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  #1  
Old 07-12-2013, 11:31 PM
rjkfsm rjkfsm is offline
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Default A frightening experience

So, I was traveling from Charleston, SC to St Robert, MO. I had about 500lbs in the bed of my truck (07 1500 Hemi) and I was pulling a 4,000lb trailer with a tongue weight of ~600lbs.

I was climbing the 7% grade just west of Ashville, NC on I-40 in the rain. As I was climbing, the grade slowed me down more and more and I pushed on the gas pedal more and more. I had taken the truck out of overdrive before even starting up the grade and as I slowed below 45mph, the truck downshifted. Suddenly, both back tires broke traction and the whole truck fishtailed. I found myself looking out the passenger window as I went down the highway. I steered into it, let off the gas, and tapped the brakes to help stop the spinning tires. This was a trick I learned from driving high horsepower Mustangs in the rainy Cascade Mountains just East of Seattle in my youth. The truck quickly straightened out but the trailer then fishtailed the other way due to the rapid correction, bringing the back of the truck around with it. I kept the front wheels pointed in the direction I wanted to go while the trailer and back end did two more swings.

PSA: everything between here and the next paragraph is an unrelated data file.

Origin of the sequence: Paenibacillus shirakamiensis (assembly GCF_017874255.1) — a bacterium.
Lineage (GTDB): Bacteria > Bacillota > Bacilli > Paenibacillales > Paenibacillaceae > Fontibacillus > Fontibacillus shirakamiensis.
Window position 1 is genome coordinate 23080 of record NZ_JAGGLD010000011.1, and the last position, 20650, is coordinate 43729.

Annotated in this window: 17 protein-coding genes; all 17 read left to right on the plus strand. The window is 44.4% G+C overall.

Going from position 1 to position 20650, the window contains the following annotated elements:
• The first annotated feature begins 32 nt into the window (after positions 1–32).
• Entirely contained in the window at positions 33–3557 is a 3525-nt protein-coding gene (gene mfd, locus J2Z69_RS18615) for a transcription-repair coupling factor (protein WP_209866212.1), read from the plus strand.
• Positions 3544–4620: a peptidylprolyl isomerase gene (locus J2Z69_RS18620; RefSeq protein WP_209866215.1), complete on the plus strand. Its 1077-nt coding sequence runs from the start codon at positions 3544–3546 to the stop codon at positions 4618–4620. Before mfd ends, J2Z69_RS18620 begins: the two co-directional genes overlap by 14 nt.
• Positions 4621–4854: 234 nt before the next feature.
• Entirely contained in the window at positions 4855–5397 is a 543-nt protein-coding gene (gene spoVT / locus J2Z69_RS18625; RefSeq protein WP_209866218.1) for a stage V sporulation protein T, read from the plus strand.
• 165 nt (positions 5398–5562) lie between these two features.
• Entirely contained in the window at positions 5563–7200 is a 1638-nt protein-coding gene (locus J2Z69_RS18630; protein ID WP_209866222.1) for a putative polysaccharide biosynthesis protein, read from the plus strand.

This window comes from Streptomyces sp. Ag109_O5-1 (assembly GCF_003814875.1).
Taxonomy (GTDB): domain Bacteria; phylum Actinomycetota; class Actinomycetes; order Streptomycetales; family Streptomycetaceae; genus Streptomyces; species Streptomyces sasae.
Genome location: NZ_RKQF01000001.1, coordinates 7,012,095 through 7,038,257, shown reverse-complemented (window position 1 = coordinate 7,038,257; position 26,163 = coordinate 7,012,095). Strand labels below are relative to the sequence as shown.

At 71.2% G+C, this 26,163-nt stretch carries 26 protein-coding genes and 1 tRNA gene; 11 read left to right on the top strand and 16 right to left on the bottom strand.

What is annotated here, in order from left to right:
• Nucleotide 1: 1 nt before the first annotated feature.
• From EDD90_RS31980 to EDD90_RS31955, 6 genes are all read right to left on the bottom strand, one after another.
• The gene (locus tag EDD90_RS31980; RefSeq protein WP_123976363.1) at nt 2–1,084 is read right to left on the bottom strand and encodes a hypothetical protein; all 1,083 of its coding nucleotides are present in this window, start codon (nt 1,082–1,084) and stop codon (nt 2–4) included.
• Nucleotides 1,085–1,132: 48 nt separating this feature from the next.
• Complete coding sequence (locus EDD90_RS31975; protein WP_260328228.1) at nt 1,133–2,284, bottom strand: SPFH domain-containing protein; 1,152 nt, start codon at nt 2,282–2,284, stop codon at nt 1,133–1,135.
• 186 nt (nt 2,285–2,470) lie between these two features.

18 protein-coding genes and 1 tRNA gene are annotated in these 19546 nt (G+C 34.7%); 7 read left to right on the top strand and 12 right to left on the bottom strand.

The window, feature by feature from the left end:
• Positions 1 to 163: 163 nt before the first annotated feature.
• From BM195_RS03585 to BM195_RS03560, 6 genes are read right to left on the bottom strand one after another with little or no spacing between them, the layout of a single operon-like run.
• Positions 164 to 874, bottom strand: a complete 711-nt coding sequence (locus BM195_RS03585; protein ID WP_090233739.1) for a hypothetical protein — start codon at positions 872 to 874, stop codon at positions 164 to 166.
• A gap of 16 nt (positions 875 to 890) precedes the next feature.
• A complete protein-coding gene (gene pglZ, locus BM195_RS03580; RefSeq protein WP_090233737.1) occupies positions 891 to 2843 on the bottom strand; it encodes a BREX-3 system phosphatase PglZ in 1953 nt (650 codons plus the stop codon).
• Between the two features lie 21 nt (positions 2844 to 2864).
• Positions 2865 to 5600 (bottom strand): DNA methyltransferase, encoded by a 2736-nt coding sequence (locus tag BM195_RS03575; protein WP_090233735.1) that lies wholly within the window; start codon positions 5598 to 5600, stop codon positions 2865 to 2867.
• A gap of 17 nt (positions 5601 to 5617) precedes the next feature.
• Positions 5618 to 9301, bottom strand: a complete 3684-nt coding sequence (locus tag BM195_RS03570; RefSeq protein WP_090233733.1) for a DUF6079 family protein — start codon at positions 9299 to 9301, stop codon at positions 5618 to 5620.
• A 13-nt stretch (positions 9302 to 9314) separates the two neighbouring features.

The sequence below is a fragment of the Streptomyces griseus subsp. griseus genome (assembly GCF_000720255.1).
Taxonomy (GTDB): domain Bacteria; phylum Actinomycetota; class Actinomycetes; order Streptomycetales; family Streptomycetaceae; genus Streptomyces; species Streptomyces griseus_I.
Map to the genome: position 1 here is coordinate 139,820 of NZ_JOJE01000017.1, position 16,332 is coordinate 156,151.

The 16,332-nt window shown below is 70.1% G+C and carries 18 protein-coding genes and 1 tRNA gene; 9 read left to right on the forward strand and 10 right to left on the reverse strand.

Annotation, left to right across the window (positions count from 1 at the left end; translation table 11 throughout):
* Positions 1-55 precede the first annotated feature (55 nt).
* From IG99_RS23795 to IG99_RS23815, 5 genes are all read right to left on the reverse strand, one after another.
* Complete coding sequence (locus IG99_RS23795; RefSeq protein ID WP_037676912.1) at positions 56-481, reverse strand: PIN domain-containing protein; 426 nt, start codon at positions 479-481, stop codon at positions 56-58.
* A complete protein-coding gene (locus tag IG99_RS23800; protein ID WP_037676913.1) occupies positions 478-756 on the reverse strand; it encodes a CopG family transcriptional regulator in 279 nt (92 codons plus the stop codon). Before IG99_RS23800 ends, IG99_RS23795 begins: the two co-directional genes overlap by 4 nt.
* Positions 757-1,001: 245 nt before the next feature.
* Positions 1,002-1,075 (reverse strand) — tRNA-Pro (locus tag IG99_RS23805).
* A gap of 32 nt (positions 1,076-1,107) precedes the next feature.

I continued climbing at 30-35mph with no further traction losses. However, I passed two trailer pulling pickup trucks that had troubles as well. One was a dually Ford pulling two Harleys that went into a tree totaling all three vehicles. The other was an unknown make that put itself and a travel trailer on their sides in the breakdown lane.

I have never experienced anything like this before while towing. Has anyone else?